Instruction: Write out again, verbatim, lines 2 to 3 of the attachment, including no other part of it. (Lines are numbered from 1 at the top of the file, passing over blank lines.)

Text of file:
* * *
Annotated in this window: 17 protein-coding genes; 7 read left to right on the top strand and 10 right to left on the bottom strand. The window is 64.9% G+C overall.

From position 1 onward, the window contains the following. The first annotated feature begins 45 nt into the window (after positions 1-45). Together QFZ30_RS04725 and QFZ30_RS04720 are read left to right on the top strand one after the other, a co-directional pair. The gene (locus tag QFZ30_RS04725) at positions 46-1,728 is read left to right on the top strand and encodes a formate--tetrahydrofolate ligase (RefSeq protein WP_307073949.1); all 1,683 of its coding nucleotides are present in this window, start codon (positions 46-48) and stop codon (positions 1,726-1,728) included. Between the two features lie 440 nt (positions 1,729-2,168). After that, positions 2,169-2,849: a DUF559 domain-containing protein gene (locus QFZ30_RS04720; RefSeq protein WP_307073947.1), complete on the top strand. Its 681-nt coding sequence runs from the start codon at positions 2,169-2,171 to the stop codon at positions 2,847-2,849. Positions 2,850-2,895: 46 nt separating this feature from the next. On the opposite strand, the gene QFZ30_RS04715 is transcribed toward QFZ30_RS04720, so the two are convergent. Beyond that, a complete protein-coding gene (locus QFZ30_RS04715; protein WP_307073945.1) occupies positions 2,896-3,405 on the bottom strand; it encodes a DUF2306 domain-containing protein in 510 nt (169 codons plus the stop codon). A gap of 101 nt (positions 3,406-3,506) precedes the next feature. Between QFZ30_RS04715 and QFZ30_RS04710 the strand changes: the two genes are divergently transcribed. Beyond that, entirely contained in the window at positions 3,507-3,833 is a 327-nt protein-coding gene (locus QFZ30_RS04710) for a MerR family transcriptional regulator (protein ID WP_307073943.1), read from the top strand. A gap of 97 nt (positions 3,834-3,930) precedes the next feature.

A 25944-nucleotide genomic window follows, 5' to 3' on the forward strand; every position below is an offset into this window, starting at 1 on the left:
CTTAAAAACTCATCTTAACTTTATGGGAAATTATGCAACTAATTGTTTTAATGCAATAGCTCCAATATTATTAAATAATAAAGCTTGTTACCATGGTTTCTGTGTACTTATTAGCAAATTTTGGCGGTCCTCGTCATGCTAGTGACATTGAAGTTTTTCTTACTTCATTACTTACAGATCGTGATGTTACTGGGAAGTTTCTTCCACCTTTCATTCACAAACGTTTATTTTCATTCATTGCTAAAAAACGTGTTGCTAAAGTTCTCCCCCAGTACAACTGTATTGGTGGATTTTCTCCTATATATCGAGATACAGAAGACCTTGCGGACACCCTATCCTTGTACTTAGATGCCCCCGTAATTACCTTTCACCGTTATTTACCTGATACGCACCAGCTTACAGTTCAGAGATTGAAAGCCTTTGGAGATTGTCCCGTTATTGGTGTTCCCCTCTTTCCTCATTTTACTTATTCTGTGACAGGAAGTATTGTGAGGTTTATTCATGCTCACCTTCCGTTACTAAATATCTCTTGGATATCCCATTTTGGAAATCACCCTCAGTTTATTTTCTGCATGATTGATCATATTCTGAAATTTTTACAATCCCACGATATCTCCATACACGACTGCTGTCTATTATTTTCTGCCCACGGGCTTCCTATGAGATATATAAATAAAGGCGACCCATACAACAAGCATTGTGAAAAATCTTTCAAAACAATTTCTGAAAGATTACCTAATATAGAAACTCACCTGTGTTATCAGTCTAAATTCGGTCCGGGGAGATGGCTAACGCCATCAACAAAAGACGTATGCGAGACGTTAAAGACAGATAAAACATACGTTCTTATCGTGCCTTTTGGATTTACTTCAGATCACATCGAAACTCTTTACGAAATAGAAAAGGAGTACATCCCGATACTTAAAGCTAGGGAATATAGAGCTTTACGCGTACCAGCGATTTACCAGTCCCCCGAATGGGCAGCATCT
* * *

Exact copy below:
From position 1 onward, the window contains the following. The first annotated feature begins 45 nt into the window (after positions 1-45). Together QFZ30_RS04725 and QFZ30_RS04720 are read left to right on the top strand one after the other, a co-directional pair. The gene (locus tag QFZ30_RS04725) at positions 46-1,728 is read left to right on the top strand and encodes a formate--tetrahydrofolate ligase (RefSeq protein WP_307073949.1); all 1,683 of its coding nucleotides are present in this window, start codon (positions 46-48) and stop codon (positions 1,726-1,728) included. Between the two features lie 440 nt (positions 1,729-2,168). After that, positions 2,169-2,849: a DUF559 domain-containing protein gene (locus QFZ30_RS04720; RefSeq protein WP_307073947.1), complete on the top strand. Its 681-nt coding sequence runs from the start codon at positions 2,169-2,171 to the stop codon at positions 2,847-2,849. Positions 2,850-2,895: 46 nt separating this feature from the next. On the opposite strand, the gene QFZ30_RS04715 is transcribed toward QFZ30_RS04720, so the two are convergent. Beyond that, a complete protein-coding gene (locus QFZ30_RS04715; protein WP_307073945.1) occupies positions 2,896-3,405 on the bottom strand; it encodes a DUF2306 domain-containing protein in 510 nt (169 codons plus the stop codon). A gap of 101 nt (positions 3,406-3,506) precedes the next feature. Between QFZ30_RS04715 and QFZ30_RS04710 the strand changes: the two genes are divergently transcribed. Beyond that, entirely contained in the window at positions 3,507-3,833 is a 327-nt protein-coding gene (locus QFZ30_RS04710) for a MerR family transcriptional regulator (protein ID WP_307073943.1), read from the top strand. A gap of 97 nt (positions 3,834-3,930) precedes the next feature.

A 25944-nucleotide genomic window follows, 5' to 3' on the forward strand; every position below is an offset into this window, starting at 1 on the left: